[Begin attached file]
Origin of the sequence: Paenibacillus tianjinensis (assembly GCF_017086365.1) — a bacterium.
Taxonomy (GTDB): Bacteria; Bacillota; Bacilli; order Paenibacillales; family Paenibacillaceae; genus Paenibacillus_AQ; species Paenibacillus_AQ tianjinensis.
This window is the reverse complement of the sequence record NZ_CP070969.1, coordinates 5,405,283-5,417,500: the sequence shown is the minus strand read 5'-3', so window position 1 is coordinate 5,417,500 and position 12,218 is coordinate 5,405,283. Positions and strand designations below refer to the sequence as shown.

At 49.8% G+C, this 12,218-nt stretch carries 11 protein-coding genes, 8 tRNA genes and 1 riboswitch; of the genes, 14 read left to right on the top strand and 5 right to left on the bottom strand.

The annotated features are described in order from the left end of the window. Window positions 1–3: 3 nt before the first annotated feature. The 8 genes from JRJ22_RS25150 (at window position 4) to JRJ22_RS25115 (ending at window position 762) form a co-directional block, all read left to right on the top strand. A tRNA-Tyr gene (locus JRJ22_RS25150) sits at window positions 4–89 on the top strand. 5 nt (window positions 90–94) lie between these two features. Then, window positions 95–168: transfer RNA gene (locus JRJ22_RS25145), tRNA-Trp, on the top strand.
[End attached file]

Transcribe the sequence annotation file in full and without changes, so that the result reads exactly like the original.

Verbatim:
Origin of the sequence: Paenibacillus tianjinensis (assembly GCF_017086365.1) — a bacterium.
Taxonomy (GTDB): Bacteria; Bacillota; Bacilli; order Paenibacillales; family Paenibacillaceae; genus Paenibacillus_AQ; species Paenibacillus_AQ tianjinensis.
This window is the reverse complement of the sequence record NZ_CP070969.1, coordinates 5,405,283-5,417,500: the sequence shown is the minus strand read 5'-3', so window position 1 is coordinate 5,417,500 and position 12,218 is coordinate 5,405,283. Positions and strand designations below refer to the sequence as shown.

At 49.8% G+C, this 12,218-nt stretch carries 11 protein-coding genes, 8 tRNA genes and 1 riboswitch; of the genes, 14 read left to right on the top strand and 5 right to left on the bottom strand.

The annotated features are described in order from the left end of the window. Window positions 1–3: 3 nt before the first annotated feature. The 8 genes from JRJ22_RS25150 (at window position 4) to JRJ22_RS25115 (ending at window position 762) form a co-directional block, all read left to right on the top strand. A tRNA-Tyr gene (locus JRJ22_RS25150) sits at window positions 4–89 on the top strand. 5 nt (window positions 90–94) lie between these two features. Then, window positions 95–168: transfer RNA gene (locus JRJ22_RS25145), tRNA-Trp, on the top strand.